The Western gov'ts should work towards removing the causes of terrorism and face up to their past and what they are doing, instead of bombing them to kingdom come. They'll just create more terrorists by curtailing liberties etc.
Faraz Choudhry
Mansfield

I think America should protect itself. However if it does not want another attack it should leave the affairs of other countries alone.
Jama
London

The Panorama programme was ok as far as it went. The issue that it did not address was the very principle on which CIA operations are based. Ever since its beginnings as WWII was ending, what became the CIA has maintained mixed operations of intelligence gathering and covert action. The mixing of these two distinctly different types of operation has meant that CIA agents are neither one or the other. The consequence has been that it has never really developed human information gathering capacity in the near East or even in many areas of the far East. The result has been the use of Western minds to assess dynamics in Eastern nations from a Western perspective. The consequence is that assessments of internal situations in such nations has been seriously flawed resulting in ongoing errors of judgement which in turn lead to the September 11th massacre.
Jerome Whitney
London

First class programme which raises seminal questions about 21st century inter-national and internal relationships. Are terrorism and democracy mutually inclusive or mutually exclusive? There's little terrorism in a dictatorship, but lots of it in democracies with "rights" enjoyed by vulnerable citizens. Is state terrorism an oxymoron or the usual status quo? Brilliant programme - Congratulations Panorama.
Derek McBride
Sudbury

The programme tonight clearly showed the harsh reality of war and conflict in all parts of the world. If the CIA is to be effective it must clearly show no restraint in gathering any information, and dealing with any threat to the USA. There are too many bad things happening in the world today, most being carried out by mankind. These people have to be stopped, by all possible means. I am not sure that September 11 can be blamed on any failure of the CIA.
Steve Fuller
Brighton & Hove

What a vacuous programme. I was looking forward to viewers discovering some illuminating truths about the ineptitude of the CIA. How they justified a budget of $30 billion and were clueless about the events of Sept 11th. Surely the whole point of an intelligence service. What were they doing with that money? How one can be seconded to the Mid East desk of the CIA and not speak Arabic, Farsi or Urdu, pretty necessary skills for such a dept. How the CIA has made a policy of training and supporting death squads who are supposed to be fighting 'terrorism', however end up murdering trade unionists, priests, human rights workers and peoples fighting oppression. How they spent years installing and supporting tyrants such as Saddam Hussein, Augusto Pinochet and Manuel Noriega. How they even supported the Taleban as part of their 'war on drugs'. In essence, the fault of Western intelligence has not been an inability to get 'down and dirty'. But in a culture of recruiting inept people whose short sightedness and ambition has resulted in a complete lack of knowledge and understanding of the world at large, and a flagrant disregard for the fate of non Americans.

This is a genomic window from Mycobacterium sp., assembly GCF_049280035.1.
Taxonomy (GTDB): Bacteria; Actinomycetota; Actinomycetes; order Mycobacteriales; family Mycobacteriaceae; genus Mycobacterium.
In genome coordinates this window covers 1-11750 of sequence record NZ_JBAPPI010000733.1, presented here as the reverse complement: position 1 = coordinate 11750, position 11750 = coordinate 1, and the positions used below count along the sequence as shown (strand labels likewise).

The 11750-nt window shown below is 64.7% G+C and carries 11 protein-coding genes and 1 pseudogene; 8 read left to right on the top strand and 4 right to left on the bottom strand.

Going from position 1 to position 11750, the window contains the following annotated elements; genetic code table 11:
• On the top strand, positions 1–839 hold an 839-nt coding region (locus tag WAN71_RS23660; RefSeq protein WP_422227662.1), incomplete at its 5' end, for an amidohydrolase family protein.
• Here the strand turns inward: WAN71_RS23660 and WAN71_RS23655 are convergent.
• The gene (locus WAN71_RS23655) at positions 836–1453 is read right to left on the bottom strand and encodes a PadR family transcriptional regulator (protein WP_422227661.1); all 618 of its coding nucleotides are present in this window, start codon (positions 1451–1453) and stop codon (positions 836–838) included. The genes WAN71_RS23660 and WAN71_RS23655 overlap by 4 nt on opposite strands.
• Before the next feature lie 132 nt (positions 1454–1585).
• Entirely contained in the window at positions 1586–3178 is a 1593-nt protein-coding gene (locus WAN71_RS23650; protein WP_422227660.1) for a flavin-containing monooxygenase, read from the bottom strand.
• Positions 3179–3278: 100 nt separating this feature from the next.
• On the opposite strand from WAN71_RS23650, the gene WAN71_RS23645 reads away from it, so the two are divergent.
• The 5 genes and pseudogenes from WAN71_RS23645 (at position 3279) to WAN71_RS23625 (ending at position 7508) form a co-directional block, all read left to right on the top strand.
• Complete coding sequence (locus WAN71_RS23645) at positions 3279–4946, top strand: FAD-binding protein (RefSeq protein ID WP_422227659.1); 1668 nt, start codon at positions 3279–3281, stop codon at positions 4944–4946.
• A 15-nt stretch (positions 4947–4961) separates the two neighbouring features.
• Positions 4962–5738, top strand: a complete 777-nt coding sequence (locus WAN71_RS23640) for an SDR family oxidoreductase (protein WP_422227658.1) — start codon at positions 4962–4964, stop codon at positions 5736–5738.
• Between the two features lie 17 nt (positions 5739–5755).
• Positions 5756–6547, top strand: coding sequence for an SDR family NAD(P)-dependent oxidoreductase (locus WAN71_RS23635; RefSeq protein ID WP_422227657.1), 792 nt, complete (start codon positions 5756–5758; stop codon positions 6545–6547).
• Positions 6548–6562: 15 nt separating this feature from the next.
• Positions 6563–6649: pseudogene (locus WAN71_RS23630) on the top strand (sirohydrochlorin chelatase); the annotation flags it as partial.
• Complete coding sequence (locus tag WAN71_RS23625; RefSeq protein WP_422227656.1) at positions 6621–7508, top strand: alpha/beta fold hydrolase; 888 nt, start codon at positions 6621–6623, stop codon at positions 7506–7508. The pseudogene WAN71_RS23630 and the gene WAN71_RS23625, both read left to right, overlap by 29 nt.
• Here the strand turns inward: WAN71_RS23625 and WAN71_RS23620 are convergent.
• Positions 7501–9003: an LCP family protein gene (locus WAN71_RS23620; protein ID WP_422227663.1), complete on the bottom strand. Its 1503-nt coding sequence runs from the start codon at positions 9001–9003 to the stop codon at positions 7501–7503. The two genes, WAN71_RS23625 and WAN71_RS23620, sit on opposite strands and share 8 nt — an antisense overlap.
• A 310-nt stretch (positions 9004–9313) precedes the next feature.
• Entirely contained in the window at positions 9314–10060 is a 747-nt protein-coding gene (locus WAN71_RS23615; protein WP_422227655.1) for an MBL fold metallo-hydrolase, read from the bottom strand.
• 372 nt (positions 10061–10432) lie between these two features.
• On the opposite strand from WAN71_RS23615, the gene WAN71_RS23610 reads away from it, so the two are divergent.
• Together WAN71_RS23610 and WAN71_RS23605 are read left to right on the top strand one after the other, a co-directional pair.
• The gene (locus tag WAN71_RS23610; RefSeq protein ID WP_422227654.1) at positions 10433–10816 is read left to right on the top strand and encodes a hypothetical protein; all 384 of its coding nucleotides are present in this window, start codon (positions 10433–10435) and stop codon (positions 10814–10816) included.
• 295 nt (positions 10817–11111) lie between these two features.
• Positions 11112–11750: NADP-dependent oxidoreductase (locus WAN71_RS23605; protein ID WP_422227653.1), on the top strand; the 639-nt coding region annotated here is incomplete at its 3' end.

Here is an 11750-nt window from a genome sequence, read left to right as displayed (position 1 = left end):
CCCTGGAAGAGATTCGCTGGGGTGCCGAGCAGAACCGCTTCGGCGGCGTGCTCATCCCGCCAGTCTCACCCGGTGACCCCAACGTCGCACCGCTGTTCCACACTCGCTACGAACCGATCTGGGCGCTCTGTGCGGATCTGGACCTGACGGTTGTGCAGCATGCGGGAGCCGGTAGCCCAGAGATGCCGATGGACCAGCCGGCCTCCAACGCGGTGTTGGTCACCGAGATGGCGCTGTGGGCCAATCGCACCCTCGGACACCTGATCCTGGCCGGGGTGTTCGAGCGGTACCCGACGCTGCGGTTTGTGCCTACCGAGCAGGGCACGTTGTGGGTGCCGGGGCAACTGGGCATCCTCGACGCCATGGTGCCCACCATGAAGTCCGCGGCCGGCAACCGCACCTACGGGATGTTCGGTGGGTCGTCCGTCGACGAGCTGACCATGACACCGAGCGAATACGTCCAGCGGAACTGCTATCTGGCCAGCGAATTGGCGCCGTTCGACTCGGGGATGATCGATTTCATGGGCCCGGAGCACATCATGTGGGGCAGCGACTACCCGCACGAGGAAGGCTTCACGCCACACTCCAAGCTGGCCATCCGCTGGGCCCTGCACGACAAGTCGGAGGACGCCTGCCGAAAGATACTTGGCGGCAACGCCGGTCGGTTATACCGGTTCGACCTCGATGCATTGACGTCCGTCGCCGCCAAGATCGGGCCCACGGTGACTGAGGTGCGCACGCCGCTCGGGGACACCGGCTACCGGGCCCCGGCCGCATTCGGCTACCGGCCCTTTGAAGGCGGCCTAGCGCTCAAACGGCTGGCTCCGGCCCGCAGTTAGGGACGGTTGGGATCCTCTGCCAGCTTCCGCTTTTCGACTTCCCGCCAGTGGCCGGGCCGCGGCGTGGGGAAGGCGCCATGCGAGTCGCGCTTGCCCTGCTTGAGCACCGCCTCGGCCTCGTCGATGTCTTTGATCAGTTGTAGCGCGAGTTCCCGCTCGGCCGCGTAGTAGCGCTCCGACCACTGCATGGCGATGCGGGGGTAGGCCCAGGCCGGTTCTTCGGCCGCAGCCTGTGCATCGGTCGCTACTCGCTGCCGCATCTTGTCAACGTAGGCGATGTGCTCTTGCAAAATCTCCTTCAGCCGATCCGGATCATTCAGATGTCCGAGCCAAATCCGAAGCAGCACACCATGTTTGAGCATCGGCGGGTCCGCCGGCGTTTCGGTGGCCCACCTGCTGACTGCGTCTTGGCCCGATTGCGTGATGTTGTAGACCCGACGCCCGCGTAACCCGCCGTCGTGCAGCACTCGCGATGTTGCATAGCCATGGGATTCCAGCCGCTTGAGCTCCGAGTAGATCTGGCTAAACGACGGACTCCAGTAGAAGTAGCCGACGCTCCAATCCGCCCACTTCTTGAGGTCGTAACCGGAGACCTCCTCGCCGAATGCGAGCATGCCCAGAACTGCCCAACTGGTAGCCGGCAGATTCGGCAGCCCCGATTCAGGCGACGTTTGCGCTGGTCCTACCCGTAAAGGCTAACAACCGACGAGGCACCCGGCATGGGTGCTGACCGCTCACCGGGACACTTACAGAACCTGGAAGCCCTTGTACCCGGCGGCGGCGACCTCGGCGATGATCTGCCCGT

Tamer Ghoneim
Leeds

The USA have consistently used terrorist tactics to destabilise regimes that do not support American policy, especially in Latin America. Is not their hunt for terrorists a sheer act of hypocrisy when policies like structural adjustment pursued by America are believed to be causing half a million child-deaths a week in the Third World?
Tony Hodgson
Berwick-Upon-Tweed